On the housing front, mortgage rates continue to move upward, pushing buyers to the sidelines as the spring housing market is underway. Both purchase and refinance applications slumped last week, according to the Mortgage Bankers Association’s seasonally adjusted index. Volume of purchase applications hit a 28-year low, down 44% from a year ago.
Here are some of the tickers trending on Yahoo Finance today:
Eli Lilly and Company (LLY): The drugmaker announced Wednesday morning it expects to cap out-of-pocket cost of its insulin at $35 a month. The plan comes as a promise to provide critical relief to some people with diabetes, who at times face higher medical costs.
Kohl’s (KSS): Shares of the retail giant declined nearly 2% Wednesday after the company posted a surprise fourth-quarter loss and sales slumped as consumer habits shift away from discretionary spending.
Wendy’s (WEN): The fast-food chain announced in its quarterly earnings about its plans to target sales growth through 2025 as it streamlines costs.
Rivian (RIVN): The electric truck manufacturer’s guidance for fiscal 2023 deliveries came in 20% below estimates as the EV maker struggles to scale up its truck, van, and SUV production.
Nio (NIO): Another EV maker gave weak revenue guidance. The Chinese premium EV startup, reported a much worse-than-expected fourth-quarter loss as margins took a hit due to in part to “losses on purchase commitments.”
Novavax (NVAX): The vaccine maker warned of its ability to stay in business through next year. This comes as the company has struggled to develop and enter the COVID-19 vaccine market.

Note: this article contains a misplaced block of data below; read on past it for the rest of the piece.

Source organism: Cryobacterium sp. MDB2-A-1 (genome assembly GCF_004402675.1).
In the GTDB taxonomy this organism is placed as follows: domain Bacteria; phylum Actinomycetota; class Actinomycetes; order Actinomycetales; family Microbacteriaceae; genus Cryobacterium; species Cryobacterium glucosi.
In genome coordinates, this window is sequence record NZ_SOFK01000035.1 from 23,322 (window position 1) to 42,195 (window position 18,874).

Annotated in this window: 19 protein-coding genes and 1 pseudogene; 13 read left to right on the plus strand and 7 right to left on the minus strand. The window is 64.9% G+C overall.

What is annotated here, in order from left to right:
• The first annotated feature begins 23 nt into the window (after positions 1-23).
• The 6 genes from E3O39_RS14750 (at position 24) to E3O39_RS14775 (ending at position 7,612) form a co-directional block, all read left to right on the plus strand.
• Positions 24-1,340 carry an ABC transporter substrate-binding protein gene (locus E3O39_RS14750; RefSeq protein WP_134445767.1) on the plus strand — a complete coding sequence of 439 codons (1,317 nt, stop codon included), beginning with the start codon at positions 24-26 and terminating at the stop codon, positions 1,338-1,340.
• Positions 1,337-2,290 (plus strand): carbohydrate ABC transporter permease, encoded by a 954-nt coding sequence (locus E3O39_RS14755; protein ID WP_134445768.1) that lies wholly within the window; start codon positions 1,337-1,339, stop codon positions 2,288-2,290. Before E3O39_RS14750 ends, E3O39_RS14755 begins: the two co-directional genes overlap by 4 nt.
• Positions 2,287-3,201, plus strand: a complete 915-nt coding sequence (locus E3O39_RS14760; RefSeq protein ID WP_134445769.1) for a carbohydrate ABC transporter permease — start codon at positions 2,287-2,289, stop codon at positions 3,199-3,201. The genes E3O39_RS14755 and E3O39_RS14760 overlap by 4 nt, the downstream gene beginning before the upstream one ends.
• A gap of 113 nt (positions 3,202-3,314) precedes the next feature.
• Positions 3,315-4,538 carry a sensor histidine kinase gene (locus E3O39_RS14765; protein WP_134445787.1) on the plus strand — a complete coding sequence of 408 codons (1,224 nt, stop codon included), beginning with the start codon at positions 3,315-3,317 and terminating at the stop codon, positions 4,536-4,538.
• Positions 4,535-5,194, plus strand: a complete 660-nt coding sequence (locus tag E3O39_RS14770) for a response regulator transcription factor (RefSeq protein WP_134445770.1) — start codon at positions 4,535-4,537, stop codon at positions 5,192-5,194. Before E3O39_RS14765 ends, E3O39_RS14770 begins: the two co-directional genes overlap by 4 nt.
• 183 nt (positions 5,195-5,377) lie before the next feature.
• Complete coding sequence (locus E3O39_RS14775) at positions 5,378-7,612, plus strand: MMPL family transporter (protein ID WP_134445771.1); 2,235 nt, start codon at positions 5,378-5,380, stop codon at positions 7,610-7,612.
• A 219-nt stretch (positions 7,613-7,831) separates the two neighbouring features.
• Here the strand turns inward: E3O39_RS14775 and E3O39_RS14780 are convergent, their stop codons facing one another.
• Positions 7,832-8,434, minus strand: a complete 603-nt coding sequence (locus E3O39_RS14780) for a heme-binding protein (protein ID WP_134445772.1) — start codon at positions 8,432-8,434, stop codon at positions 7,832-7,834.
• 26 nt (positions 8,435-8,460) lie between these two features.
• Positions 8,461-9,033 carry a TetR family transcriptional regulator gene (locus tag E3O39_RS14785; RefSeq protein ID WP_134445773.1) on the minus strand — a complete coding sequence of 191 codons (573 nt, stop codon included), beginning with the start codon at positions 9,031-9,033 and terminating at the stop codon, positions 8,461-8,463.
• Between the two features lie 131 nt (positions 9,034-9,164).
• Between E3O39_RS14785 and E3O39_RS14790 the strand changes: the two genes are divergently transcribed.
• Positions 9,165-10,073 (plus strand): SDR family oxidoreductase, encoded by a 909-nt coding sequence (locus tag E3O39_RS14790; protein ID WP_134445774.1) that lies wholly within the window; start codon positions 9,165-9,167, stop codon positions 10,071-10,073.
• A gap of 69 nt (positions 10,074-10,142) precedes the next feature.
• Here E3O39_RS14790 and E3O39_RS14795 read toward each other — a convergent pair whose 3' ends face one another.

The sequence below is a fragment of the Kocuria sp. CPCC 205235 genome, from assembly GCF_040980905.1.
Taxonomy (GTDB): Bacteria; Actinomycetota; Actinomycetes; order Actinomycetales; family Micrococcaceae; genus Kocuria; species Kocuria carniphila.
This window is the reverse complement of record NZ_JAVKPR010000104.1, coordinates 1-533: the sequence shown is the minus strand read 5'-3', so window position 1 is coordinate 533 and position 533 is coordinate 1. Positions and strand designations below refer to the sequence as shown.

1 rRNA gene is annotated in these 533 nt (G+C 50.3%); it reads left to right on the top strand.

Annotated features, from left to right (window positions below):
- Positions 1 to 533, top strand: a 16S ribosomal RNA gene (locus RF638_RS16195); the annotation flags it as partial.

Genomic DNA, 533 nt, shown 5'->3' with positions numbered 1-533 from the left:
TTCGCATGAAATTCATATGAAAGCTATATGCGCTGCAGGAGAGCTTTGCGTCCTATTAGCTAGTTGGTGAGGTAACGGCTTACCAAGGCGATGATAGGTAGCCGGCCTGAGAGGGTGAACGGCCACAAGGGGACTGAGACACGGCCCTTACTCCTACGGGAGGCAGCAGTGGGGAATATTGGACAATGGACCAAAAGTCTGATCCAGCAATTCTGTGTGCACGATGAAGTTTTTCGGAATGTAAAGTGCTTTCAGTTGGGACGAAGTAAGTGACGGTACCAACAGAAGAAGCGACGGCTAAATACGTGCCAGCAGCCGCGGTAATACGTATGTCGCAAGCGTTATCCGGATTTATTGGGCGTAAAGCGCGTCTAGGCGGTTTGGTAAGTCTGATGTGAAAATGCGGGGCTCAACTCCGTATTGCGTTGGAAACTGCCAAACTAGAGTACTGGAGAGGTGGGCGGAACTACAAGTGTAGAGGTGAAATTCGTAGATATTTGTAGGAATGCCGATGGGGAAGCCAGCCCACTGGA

Alibaba (BABA): The stock climbed in the wake of the group’s quarterly earnings, and fueled by the 4% surge in the Hang Seng index overnight.
Dollar Tree (DLTR): The discount retailer stock rose nearly 2% after the company posted weaker guidance for the current fiscal year.
Tesla (TSLA): The EV maker is set to kickoff its first Investor Day event on Wednesday from its gigafactory in Austin, Texas. CEO Elon Musk is expected to announce new Tesla products that aim to reduce reliance on fossil fuels and lead to a “fully sustainable energy future.”
HP (HPQ): The PC and printing giant’s stock wavered after the company posted mix results amid a soft demand environment for personal computers. Fiscal-quarter sales dropped 18% year-over-year. Printer sales sank 5% from a year ago.
Reata Pharmaceuticals (RETA): The stock surged nearly 200% Wednesday after the U.S. Food and Drug Administration on Tuesday approved the company’s treatment for Friedreich’s ataxia, a rare inherited disease that causes damage to the nervous system.
Lowe’s (LOW): The home-improvement company reported weaker fiscal sales in the fourth quarter and issued a conservative outlook ahead, with comparable sales expected to be flat to down 2% compared to the prior year. The stock fell nearly 6% on Wednesday.
Other earnings on tap Wednesday after the bell include Salesforce (CRM), Snowflake (SNOW), and Okta (OKTA).
Dani Romero is a reporter for Yahoo Finance. Follow her on Twitter @daniromerotv